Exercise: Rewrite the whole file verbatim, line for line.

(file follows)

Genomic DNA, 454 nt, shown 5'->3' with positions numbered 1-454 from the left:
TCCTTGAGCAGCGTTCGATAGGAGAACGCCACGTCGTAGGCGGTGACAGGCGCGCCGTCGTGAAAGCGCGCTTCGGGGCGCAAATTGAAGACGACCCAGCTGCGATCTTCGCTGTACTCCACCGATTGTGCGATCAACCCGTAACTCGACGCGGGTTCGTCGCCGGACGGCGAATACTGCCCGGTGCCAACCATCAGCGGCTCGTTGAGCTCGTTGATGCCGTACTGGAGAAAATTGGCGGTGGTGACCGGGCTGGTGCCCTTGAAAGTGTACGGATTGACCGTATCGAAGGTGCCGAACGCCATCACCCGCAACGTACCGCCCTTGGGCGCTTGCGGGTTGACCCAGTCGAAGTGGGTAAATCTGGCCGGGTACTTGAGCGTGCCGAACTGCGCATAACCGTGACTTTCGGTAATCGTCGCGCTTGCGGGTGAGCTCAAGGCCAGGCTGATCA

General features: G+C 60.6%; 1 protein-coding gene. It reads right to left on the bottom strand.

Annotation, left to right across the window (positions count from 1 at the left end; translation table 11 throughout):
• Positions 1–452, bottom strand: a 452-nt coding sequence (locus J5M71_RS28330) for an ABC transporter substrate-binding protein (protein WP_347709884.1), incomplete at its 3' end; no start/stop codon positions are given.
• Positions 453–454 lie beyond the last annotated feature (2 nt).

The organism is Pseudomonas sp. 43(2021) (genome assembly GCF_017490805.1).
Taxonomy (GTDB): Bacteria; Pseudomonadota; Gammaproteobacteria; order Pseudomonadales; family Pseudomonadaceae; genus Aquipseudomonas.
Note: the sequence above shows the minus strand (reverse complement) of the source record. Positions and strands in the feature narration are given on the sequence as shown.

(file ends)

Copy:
Genomic DNA, 454 nt, shown 5'->3' with positions numbered 1-454 from the left:
TCCTTGAGCAGCGTTCGATAGGAGAACGCCACGTCGTAGGCGGTGACAGGCGCGCCGTCGTGAAAGCGCGCTTCGGGGCGCAAATTGAAGACGACCCAGCTGCGATCTTCGCTGTACTCCACCGATTGTGCGATCAACCCGTAACTCGACGCGGGTTCGTCGCCGGACGGCGAATACTGCCCGGTGCCAACCATCAGCGGCTCGTTGAGCTCGTTGATGCCGTACTGGAGAAAATTGGCGGTGGTGACCGGGCTGGTGCCCTTGAAAGTGTACGGATTGACCGTATCGAAGGTGCCGAACGCCATCACCCGCAACGTACCGCCCTTGGGCGCTTGCGGGTTGACCCAGTCGAAGTGGGTAAATCTGGCCGGGTACTTGAGCGTGCCGAACTGCGCATAACCGTGACTTTCGGTAATCGTCGCGCTTGCGGGTGAGCTCAAGGCCAGGCTGATCA

General features: G+C 60.6%; 1 protein-coding gene. It reads right to left on the bottom strand.

Annotation, left to right across the window (positions count from 1 at the left end; translation table 11 throughout):
• Positions 1–452, bottom strand: a 452-nt coding sequence (locus J5M71_RS28330) for an ABC transporter substrate-binding protein (protein WP_347709884.1), incomplete at its 3' end; no start/stop codon positions are given.
• Positions 453–454 lie beyond the last annotated feature (2 nt).

The organism is Pseudomonas sp. 43(2021) (genome assembly GCF_017490805.1).
Taxonomy (GTDB): Bacteria; Pseudomonadota; Gammaproteobacteria; order Pseudomonadales; family Pseudomonadaceae; genus Aquipseudomonas.
Note: the sequence above shows the minus strand (reverse complement) of the source record. Positions and strands in the feature narration are given on the sequence as shown.